Mar 22 2010

Uganda in flames: ethnicity as mask for political dissent

Category: Uncategorized<ADMINNICENAME> @ 3:12 PM

Make no mistake, the violent and angry protests directed at the Ugandan government earlier this month have nothing to do with the power and priviledges of traditional monarchies in sub-Saharan Africa or Uganda in particular. The outbreaks are so threatening to the government of Yoweri Museveni because, as president, he has strained ethnic relations in his multi-ethnic East African nation that’s blessed with great physical endowments but also afflicted by a long history of political turbulence. The Bugandan people, who are rallying behind their traditional monarch, are the most numerous ethnic group in Uganda and they feel victimized by practices of Museveni’s government that seem to favor the president’s own relatively small Banyakole ethnic group against the much larger Buganda. Lacking a secular political party of their own, the Buganda have only a ready means of resistance in the form of their traditional “tribal” authorities. Museveni, however, strongly opposes any form of autonomous sub-national government for the Buganda as such.

To be sure, the conflicts between the Buganda and the Ugandan national government are not the only instances of ethnic tensions within the country. Museveni and his government have long been accused of discrimination — and worse — against the ethnic Acholi of northern Uganda. And in the past year, complaints about ethnic favoritism have grown, with some even claiming that Museveni himself is fanning ethnic suspicions in order to maintain his own power base through divide-and-rule tactics. One of Africa’s finest journalists, Andrew Mwenda, has consistently confronted the use and abuse of ethnicity in Uganda and he remains the best single source on the contradictions of Museveni’s rule. As Mwenda noted in an important column this month, Museveni continues to woo donors with dreams of grassroots decentralization of governmet, while at the same time straining ethnic relations and creating new avenues for official corruption.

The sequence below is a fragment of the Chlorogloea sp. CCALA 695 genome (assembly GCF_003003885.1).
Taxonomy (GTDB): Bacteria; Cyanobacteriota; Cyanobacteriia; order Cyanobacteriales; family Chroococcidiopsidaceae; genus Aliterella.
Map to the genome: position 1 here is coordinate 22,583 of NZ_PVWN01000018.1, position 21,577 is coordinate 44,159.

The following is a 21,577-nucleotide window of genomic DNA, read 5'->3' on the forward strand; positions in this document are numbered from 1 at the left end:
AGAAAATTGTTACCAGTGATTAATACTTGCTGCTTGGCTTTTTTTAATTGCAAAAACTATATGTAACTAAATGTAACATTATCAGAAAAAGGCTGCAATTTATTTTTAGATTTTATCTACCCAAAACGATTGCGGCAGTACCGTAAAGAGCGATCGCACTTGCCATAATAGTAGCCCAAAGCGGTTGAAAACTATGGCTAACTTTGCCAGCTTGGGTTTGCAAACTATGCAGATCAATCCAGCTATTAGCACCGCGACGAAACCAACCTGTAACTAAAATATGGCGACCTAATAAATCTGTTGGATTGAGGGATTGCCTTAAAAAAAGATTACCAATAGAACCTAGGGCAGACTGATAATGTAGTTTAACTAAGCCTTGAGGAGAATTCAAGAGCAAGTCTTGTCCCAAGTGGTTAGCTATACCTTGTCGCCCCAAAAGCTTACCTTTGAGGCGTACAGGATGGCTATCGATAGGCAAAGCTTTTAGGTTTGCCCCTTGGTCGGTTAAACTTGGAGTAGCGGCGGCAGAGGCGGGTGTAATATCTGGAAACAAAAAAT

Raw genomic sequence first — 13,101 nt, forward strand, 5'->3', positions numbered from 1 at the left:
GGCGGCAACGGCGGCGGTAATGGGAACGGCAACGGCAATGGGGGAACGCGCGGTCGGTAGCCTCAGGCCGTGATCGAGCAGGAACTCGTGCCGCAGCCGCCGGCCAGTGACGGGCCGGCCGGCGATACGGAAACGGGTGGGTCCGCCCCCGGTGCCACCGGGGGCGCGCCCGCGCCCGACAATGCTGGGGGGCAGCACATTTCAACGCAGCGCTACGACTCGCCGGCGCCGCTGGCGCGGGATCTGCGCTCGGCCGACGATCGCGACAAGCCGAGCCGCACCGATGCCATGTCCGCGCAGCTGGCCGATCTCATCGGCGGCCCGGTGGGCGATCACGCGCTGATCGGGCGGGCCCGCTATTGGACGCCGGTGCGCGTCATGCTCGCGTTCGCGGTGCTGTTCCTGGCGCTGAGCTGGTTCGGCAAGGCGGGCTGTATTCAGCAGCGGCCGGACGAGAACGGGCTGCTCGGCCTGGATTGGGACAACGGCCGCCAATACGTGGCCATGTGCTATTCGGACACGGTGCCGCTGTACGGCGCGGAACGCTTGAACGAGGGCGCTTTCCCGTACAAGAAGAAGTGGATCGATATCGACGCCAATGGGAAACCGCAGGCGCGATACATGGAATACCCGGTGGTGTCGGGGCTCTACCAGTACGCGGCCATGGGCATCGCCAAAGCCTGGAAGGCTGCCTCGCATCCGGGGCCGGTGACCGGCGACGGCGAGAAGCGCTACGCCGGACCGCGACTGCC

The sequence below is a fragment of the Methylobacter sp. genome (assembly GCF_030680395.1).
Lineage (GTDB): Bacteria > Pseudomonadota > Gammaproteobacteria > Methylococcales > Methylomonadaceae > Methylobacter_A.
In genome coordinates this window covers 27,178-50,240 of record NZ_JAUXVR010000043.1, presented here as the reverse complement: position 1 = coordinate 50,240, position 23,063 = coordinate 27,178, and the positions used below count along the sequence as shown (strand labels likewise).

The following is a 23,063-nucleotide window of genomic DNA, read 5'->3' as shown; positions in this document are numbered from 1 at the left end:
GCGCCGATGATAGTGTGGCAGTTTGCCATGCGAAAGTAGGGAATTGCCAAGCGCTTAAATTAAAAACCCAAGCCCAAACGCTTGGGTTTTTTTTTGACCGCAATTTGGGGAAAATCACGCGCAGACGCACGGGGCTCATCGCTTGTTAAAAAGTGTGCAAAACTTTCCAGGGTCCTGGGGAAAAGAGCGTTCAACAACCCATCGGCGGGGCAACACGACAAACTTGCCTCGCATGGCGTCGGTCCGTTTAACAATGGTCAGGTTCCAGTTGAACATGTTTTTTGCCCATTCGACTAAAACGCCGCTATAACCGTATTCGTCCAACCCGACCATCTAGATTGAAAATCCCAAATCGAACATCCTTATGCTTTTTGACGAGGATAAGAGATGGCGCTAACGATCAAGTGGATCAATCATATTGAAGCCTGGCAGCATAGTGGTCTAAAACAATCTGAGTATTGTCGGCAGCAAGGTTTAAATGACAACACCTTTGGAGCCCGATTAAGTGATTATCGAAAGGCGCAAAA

Underlying much of the tension in Uganda is a simple reality: Museveni aims to maintain a projection of democracy amid a reality of family, dynastic rule. Unwilling to abide by term limits on his own presidency, Museveni takes steady actions to engineer a succession by a family member, perhaps a child or even his own wife, Janet, who is a member of Parliament and a political force in her own right. Once a political icon who justly achieved acclaim for bringing stability to a strife-torn Uganda and fighting AIDS with intelligence, Museveni has become a kind of Mugabe-in-the-making, ever-more willing to sacrifice his country’s well-being for his own narrow interests.

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